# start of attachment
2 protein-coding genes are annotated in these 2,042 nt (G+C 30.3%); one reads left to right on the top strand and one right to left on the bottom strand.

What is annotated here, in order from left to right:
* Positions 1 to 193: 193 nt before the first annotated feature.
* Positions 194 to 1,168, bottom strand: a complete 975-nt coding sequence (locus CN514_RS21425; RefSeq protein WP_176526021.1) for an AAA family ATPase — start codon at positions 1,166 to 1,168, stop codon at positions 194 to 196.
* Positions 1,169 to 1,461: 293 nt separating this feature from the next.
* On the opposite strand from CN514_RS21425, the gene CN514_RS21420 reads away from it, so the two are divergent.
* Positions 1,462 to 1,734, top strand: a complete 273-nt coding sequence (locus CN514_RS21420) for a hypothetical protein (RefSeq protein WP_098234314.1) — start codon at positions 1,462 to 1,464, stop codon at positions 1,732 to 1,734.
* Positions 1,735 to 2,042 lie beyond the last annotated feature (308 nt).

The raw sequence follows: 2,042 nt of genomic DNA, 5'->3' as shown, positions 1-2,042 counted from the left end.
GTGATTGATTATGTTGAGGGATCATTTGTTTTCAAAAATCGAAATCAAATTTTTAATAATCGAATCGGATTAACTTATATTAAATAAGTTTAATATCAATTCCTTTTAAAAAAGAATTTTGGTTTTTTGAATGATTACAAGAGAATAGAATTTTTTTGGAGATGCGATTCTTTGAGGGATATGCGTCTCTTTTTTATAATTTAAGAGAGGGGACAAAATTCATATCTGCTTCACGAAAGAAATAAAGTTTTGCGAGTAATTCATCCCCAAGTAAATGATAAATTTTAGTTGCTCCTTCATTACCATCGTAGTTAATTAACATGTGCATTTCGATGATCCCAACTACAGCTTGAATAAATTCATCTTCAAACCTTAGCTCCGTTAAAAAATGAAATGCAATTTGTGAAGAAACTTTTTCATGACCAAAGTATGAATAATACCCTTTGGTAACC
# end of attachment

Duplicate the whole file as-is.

2 protein-coding genes are annotated in these 2,042 nt (G+C 30.3%); one reads left to right on the top strand and one right to left on the bottom strand.

What is annotated here, in order from left to right:
* Positions 1 to 193: 193 nt before the first annotated feature.
* Positions 194 to 1,168, bottom strand: a complete 975-nt coding sequence (locus CN514_RS21425; RefSeq protein WP_176526021.1) for an AAA family ATPase — start codon at positions 1,166 to 1,168, stop codon at positions 194 to 196.
* Positions 1,169 to 1,461: 293 nt separating this feature from the next.
* On the opposite strand from CN514_RS21425, the gene CN514_RS21420 reads away from it, so the two are divergent.
* Positions 1,462 to 1,734, top strand: a complete 273-nt coding sequence (locus CN514_RS21420) for a hypothetical protein (RefSeq protein WP_098234314.1) — start codon at positions 1,462 to 1,464, stop codon at positions 1,732 to 1,734.
* Positions 1,735 to 2,042 lie beyond the last annotated feature (308 nt).

The raw sequence follows: 2,042 nt of genomic DNA, 5'->3' as shown, positions 1-2,042 counted from the left end.
GTGATTGATTATGTTGAGGGATCATTTGTTTTCAAAAATCGAAATCAAATTTTTAATAATCGAATCGGATTAACTTATATTAAATAAGTTTAATATCAATTCCTTTTAAAAAAGAATTTTGGTTTTTTGAATGATTACAAGAGAATAGAATTTTTTTGGAGATGCGATTCTTTGAGGGATATGCGTCTCTTTTTTATAATTTAAGAGAGGGGACAAAATTCATATCTGCTTCACGAAAGAAATAAAGTTTTGCGAGTAATTCATCCCCAAGTAAATGATAAATTTTAGTTGCTCCTTCATTACCATCGTAGTTAATTAACATGTGCATTTCGATGATCCCAACTACAGCTTGAATAAATTCATCTTCAAACCTTAGCTCCGTTAAAAAATGAAATGCAATTTGTGAAGAAACTTTTTCATGACCAAAGTATGAATAATACCCTTTGGTAACC